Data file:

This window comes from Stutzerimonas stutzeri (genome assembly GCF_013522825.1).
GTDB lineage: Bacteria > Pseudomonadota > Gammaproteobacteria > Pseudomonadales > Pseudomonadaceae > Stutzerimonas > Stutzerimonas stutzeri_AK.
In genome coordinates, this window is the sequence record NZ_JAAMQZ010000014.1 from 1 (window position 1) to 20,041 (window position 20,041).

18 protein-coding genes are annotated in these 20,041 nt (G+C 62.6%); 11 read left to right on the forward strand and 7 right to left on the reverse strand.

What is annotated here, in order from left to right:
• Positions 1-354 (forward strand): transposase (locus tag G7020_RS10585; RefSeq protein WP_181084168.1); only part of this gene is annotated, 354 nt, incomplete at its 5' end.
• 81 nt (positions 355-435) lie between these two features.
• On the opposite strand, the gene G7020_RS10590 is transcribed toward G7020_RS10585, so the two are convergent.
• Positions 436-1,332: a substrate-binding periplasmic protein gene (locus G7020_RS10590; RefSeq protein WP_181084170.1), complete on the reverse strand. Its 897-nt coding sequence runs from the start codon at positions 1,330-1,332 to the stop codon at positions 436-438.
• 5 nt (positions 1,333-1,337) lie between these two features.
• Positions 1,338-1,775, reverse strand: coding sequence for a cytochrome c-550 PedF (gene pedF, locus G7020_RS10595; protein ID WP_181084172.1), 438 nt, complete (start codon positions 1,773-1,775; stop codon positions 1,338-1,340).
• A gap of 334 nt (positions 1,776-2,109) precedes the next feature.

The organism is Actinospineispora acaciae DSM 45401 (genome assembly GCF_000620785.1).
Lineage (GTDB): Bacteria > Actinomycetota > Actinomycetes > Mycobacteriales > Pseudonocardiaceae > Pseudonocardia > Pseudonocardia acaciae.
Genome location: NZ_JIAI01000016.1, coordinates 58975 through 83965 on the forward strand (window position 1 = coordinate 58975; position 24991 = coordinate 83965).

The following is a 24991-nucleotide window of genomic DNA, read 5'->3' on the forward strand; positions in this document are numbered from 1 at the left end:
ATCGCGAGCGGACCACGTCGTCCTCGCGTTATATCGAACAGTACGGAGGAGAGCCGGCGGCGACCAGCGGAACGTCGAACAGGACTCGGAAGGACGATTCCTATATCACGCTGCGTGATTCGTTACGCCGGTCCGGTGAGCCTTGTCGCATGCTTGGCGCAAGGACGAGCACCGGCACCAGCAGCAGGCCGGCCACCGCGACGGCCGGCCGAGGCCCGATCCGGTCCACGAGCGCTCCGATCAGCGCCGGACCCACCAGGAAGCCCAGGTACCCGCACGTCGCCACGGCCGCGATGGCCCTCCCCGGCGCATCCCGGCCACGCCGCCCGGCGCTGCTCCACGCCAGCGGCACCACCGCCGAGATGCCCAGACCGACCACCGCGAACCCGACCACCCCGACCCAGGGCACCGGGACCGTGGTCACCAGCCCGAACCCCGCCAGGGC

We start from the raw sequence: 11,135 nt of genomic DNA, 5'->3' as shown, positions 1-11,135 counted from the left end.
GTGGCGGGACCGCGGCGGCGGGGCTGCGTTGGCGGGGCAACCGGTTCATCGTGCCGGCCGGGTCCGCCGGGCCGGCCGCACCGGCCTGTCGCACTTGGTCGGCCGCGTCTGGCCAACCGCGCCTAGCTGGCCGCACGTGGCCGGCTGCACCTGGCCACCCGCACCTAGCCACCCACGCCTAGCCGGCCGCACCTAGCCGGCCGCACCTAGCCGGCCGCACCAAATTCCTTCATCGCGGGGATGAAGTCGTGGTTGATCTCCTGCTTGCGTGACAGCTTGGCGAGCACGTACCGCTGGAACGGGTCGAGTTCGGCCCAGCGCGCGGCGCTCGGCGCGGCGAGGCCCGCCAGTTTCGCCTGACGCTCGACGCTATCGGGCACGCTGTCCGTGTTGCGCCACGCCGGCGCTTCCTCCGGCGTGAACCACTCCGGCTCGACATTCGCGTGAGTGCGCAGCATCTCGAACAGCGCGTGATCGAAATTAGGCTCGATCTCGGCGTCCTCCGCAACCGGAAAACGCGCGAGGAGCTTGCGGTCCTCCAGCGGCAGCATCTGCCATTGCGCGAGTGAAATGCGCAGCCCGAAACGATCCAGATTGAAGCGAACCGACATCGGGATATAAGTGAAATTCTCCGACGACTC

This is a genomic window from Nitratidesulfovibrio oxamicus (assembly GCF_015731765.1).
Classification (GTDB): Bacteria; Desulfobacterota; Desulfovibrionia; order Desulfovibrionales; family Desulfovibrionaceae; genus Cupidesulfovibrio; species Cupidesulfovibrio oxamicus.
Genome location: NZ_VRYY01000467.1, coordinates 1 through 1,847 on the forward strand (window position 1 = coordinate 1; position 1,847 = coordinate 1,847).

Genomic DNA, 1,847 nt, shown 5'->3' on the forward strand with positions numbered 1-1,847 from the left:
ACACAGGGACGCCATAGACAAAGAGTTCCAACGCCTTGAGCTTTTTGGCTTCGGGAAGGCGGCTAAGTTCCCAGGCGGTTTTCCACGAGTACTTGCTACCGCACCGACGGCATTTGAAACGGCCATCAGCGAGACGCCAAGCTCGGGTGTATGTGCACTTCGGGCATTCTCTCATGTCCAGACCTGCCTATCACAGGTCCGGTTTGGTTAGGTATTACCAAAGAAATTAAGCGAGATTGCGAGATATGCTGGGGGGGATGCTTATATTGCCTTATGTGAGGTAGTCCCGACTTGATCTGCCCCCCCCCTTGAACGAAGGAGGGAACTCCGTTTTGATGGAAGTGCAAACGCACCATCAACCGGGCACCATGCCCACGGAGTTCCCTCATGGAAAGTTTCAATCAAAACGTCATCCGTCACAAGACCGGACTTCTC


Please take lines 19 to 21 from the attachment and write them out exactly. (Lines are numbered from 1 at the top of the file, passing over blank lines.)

GTGGCGGGACCGCGGCGGCGGGGCTGCGTTGGCGGGGCAACCGGTTCATCGTGCCGGCCGGGTCCGCCGGGCCGGCCGCACCGGCCTGTCGCACTTGGTCGGCCGCGTCTGGCCAACCGCGCCTAGCTGGCCGCACGTGGCCGGCTGCACCTGGCCACCCGCACCTAGCCACCCACGCCTAGCCGGCCGCACCTAGCCGGCCGCACCTAGCCGGCCGCACCAAATTCCTTCATCGCGGGGATGAAGTCGTGGTTGATCTCCTGCTTGCGTGACAGCTTGGCGAGCACGTACCGCTGGAACGGGTCGAGTTCGGCCCAGCGCGCGGCGCTCGGCGCGGCGAGGCCCGCCAGTTTCGCCTGACGCTCGACGCTATCGGGCACGCTGTCCGTGTTGCGCCACGCCGGCGCTTCCTCCGGCGTGAACCACTCCGGCTCGACATTCGCGTGAGTGCGCAGCATCTCGAACAGCGCGTGATCGAAATTAGGCTCGATCTCGGCGTCCTCCGCAACCGGAAAACGCGCGAGGAGCTTGCGGTCCTCCAGCGGCAGCATCTGCCATTGCGCGAGTGAAATGCGCAGCCCGAAACGATCCAGATTGAAGCGAACCGACATCGGGATATAAGTGAAATTCTCCGACGACTC

This is a genomic window from Nitratidesulfovibrio oxamicus (assembly GCF_015731765.1).
Classification (GTDB): Bacteria; Desulfobacterota; Desulfovibrionia; order Desulfovibrionales; family Desulfovibrionaceae; genus Cupidesulfovibrio; species Cupidesulfovibrio oxamicus.